How Three Publishing Myths Kill the Author

Agents and publishing houses have their best interests at heart, not the author's. Save yourself from headaches, disappointments, and money down the drain. Become your own independent publisher and produce your book faster and cheaper. All you need is a little help from professionals.

Myth: You need an agent or big publishing house to market your book and make big money.

Since big publishers don't look at unknown authors, now is the time to look at what they can do for you. Dan Poynter, self-publishing guru, says that if a publisher can't sell four times as many books as you can, you're better off selling it yourself. Self-publish first because it acts as a test market for your book. If it sells well (over 10,000 in a year), publishers may be interested in your book.

Traditional publishers and agents accept only 1-2% of authors' submissions, and even if you are one of the "chosen" you may not make much money after printing, bookstore, distributor, wholesaler and other expenses--probably $2 on a $14 book. Yes, you get an advance, but your sales must meet that and more. And after the initial book tour, the trainee marketing person is onto the next new author. Then, your books disappear from the bookstore shelf unless you, personally, devote a lot of time to marketing them.

Book Publishing is a new game today. Think self-publishing where the profits are all yours. Thanks to Dan Poynter of the Self Pulsing Manual for giving us permission to do part of the task ourselves. If you self-publish and decide to print, you need to print only the copies you need (5-500) with the new technology Print on Demand (POD). Even better is Print Quantity Needed (PQN) such as Deharts.com. No more unsold cartons of books in your closets or garage. You print as you go leaving enough cash flow to market your book splendidly.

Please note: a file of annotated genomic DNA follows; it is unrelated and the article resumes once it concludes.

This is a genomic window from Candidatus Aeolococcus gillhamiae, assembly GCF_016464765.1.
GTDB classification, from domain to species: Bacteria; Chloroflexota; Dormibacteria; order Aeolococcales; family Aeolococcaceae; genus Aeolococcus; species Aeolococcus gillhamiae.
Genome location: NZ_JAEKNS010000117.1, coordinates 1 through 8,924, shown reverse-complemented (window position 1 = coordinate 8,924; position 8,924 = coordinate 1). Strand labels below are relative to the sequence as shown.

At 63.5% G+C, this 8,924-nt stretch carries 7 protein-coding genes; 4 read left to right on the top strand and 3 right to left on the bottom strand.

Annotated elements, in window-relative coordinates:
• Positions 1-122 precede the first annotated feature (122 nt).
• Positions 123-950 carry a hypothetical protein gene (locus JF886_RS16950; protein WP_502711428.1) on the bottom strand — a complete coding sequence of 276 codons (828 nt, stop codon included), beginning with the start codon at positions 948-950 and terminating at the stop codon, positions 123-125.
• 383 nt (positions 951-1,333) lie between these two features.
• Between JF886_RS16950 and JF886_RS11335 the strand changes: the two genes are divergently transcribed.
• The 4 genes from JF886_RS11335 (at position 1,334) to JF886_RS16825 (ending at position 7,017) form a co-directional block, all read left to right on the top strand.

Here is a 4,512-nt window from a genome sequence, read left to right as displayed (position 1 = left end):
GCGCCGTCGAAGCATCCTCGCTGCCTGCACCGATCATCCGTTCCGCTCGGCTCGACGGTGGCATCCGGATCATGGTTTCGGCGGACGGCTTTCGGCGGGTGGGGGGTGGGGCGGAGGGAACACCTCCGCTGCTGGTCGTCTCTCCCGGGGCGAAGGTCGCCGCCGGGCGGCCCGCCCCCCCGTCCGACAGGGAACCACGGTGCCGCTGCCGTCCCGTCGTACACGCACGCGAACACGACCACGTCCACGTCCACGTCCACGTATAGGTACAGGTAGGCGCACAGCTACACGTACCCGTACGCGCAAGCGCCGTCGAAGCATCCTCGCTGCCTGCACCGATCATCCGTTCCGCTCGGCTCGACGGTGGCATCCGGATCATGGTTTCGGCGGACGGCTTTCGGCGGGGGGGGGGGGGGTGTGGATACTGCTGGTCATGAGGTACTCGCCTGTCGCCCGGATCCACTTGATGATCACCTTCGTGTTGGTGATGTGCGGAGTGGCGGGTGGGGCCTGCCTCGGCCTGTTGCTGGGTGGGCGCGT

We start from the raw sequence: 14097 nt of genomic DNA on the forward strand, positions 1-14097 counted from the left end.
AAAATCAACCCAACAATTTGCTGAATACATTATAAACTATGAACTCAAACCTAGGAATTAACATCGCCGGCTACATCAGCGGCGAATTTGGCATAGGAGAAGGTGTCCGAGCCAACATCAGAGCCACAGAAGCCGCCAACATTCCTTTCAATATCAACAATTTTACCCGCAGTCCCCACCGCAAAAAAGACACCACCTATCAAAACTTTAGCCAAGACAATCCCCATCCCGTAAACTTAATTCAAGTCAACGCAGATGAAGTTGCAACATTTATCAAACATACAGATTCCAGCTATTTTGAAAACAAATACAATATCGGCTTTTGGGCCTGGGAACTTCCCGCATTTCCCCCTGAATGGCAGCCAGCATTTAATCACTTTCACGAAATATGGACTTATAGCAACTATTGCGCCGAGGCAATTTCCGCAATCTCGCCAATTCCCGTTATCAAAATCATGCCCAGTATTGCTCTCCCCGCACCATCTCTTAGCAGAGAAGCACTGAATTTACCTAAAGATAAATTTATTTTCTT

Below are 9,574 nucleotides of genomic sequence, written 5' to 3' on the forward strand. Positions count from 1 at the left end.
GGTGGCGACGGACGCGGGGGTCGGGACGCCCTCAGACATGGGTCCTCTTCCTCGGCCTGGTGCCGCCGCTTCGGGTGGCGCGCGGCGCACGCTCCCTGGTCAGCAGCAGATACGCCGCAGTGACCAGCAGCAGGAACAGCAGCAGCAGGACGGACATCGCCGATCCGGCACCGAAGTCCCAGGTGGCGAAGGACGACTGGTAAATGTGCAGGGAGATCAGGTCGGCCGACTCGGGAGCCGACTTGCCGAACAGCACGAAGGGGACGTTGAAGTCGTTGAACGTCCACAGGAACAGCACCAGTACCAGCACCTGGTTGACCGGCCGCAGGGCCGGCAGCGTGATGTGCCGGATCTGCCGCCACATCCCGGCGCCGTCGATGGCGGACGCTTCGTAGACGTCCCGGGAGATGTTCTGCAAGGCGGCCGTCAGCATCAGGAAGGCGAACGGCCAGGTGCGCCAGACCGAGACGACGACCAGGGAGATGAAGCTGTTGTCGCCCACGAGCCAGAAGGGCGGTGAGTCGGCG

Myth: To be a respected author, you must invest thousands of hours of time on your full-length book.

The reality is that people today want concise and useful information. You don't have to write a 200-page book to be a real author. Remember The One-Minute Manager and the One- Minute Salesperson? Around one hundred pages. People want information fast and convenient. Create short information products that are between 20 and 99 pages you can sell online, even if you don't have your own Web site.

If you choose to print your book with Print Quantity Needed (PQN), your perfect bound books will look as good as any book on the bookstore shelves.

Myth: Authors must spend a lot of money to publish themselves.

The printing costs for 1500 copies of a 160-page book might cost $3000, about $2 a unit. Small runs cost even more per unit. That's a lot of cash for anyone to put out all at once, and it's not worth it to many of us to use our home equity or life savings to finance our book. The answer is a small run with Print on Demand (POD) where you can print from 100 to 500 for around $2.40 for 160 pages. Without the high inventory, you can maintain a comfortable cash flow to spend on promotion, the most important part of your book adventure.

You save even more money if you don't print your book. Book publishing is going Internet. You can write small books in less time, market them easily and inexpensively on the Web and reap profits sooner. Try an e-book. It can be downloaded, it takes no printing costs because your buyer prints or downloads it. You don't even have to have the whole book finished to sell it. Just include your table of contents at the end of each chapter and present it as an e-serial book.

As a book coach, I am an authors' advocate and want you to make money. Going traditional doesn't work. Give ePublishing a chance.

Judy Cullins, 20-year book and Internet Marketing Coach, Author of 10 eBooks including "Write your eBook Fast," and "How to Market your Business on the Internet," she offers free help through her 2 monthly ezines, The Book Coach Says...and Business Tip of the Month at http://www.bookcoaching.com/opt-in.shtml and over 140 free articles. Email her at mailto:[email protected]

In The News:

A Passion for Writing  CounterPunch
In Praise of 'Bad' Academic Writing  The Chronicle of Higher Education
The Heavy Unseen Labor of Writing Reference Letters  The Chronicle of Higher Education
Morehead Writing Project hosts Teen Writers Day Out  Morehead State University News
Tinker, Tailor, Writer, Spy  The New York Times
Scholars Talk Writing: TJ Stiles  The Chronicle of Higher Education

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